“The consequences of Ebola extend far beyond the lives that are lost,” said Morain. “Today in West Africa, far more people die of other diseases than Ebola, but all resources are being used to fight Ebola.” These are fragile health systems. There are few doctors on the ground, and now there are even fewer to help people sick from other diseases or aliments. “People might be fearful of a doctor or a hospital that treated Ebola patients. A pregnant woman may opt to have her baby at home,” said Morain. In such a situation, if complications arise, care would be difficult to get.

Another major threat is to economies. If West Africa is known to have had Ebola, people may chose to do business elsewhere for fear they may catch the disease. It can be as simple as not shopping with the local vendors. On a larger level, aircraft may not want to land in a country known to have Ebola, inadvertently shutting down visitor and commerce traffic. Ships won’t go into port to offload goods. People will avoid crowded places. “These countries can become isolated when they need to be anything but,” said Morain.
Homeland Security

The fear of the unknown—what the disease is and how it is spread and how it metastasizes—is what needs to be put in check. Direct Relief has been working with local partners in West Africa for several years, and since the outbreak it has sent 140 tons of supplies by air. In fact, on September 20, 2014, the organization sent the largest shipment supplies out of New York’s JFK airport on a chartered aircraft. No commercial flights were available.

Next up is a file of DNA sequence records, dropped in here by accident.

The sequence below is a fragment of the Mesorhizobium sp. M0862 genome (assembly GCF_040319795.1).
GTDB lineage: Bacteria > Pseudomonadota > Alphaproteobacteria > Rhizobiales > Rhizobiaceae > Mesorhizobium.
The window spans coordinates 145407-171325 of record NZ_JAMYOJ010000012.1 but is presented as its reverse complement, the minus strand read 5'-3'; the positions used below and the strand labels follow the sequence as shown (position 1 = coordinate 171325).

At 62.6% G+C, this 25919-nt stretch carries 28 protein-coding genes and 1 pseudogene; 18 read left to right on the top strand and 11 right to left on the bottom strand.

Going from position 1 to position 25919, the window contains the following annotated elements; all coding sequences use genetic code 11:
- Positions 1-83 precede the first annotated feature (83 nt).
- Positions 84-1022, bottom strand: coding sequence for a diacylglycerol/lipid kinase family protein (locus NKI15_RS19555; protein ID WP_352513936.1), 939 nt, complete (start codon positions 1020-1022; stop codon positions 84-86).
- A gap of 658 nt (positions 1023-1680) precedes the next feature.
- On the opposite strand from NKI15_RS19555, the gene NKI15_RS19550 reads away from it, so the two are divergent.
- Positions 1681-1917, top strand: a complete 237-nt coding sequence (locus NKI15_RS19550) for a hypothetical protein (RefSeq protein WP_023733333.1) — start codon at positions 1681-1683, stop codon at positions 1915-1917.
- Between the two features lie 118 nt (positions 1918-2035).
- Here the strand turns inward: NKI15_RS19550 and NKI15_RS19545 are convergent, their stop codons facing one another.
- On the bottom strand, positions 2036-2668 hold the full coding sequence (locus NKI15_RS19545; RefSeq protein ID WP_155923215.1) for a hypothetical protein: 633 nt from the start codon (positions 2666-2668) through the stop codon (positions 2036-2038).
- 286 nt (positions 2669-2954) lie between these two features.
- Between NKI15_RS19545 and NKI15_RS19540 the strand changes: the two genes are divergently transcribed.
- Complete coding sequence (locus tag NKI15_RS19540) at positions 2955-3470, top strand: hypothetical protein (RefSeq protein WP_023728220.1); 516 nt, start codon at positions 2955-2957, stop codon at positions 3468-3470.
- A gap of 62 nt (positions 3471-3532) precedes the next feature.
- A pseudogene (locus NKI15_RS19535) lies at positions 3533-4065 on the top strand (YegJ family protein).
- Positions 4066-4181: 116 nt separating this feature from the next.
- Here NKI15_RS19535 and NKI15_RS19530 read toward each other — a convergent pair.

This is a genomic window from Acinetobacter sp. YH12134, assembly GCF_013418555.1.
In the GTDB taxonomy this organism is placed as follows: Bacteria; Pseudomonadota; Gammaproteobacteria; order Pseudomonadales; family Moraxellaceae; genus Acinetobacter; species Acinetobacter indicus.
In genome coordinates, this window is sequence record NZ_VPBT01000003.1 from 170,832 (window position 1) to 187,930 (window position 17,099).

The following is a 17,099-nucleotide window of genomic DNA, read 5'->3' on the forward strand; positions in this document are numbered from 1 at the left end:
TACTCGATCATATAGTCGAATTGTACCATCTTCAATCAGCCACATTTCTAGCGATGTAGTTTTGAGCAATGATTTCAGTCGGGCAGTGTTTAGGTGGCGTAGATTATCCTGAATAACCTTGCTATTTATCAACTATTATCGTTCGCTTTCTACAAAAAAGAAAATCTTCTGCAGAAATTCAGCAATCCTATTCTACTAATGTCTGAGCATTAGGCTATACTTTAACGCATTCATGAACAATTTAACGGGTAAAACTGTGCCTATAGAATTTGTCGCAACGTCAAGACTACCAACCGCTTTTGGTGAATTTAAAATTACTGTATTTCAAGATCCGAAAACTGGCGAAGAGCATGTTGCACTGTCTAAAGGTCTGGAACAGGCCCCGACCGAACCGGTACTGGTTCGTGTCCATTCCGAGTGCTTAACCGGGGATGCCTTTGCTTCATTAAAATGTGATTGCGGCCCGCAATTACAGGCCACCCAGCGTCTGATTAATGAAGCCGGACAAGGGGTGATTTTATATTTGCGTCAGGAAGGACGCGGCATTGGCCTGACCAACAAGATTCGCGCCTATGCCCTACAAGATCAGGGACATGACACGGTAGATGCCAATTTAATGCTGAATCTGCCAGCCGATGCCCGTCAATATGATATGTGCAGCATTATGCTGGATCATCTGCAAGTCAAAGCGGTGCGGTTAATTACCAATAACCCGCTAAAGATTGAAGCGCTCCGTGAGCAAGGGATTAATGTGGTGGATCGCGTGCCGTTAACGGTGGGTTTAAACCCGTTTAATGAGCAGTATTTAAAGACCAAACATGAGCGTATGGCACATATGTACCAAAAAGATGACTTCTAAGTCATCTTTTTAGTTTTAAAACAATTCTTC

Direct Relief fighting ebola outbreak

Getting donated supplies to those in need requires a network of organizations working in unison, which InterAction helps provide.

Direct Relief’s partner on the ground in West Africa use an online ordering system so the needed supplies are routed to the correct location. When there is an outpouring of donations from individuals and corporations, it is not a matter of simply dropping off the supplies in the country, but funneling them in so the supply chain works. After Hurricane Katrina, Direct Relief, among other organizations, saw that there was a similar need in the United States.

Approximately one in every 13 people in the U.S. uses a free medical clinic. Even people with some health insurance use these non-profit clinics. Direct Relief has relationships with over 1,300 clinics across the U.S, and its emergency preparedness initiative stores substantial modules of medical resources needed during an emergency. These modules are weatherproof so if a clinic is flooded, supplies stay pristine. Think of the modules as a 72-hour bug-out bag for the clinics. The organization also maps vulnerable populations so if a hurricane is forecast, Direct Relief can be ready with a rapid response. As Direct Relief’s Morain said, “The worst time to plan for a disaster is when you are in one.”

In the case of Ebola, the need for donations is ongoing. This need increases the longer the outbreak goes, although donations typically drop off shortly after an event. The virus is now a world crisis, and as Direct Relief’s Morain said, it’s important for people to stay engaged and care about it.

For More Information

To learn more about Direct Relief and to find out ways you can get involved, visit directrelief.org or call 800-676-1638.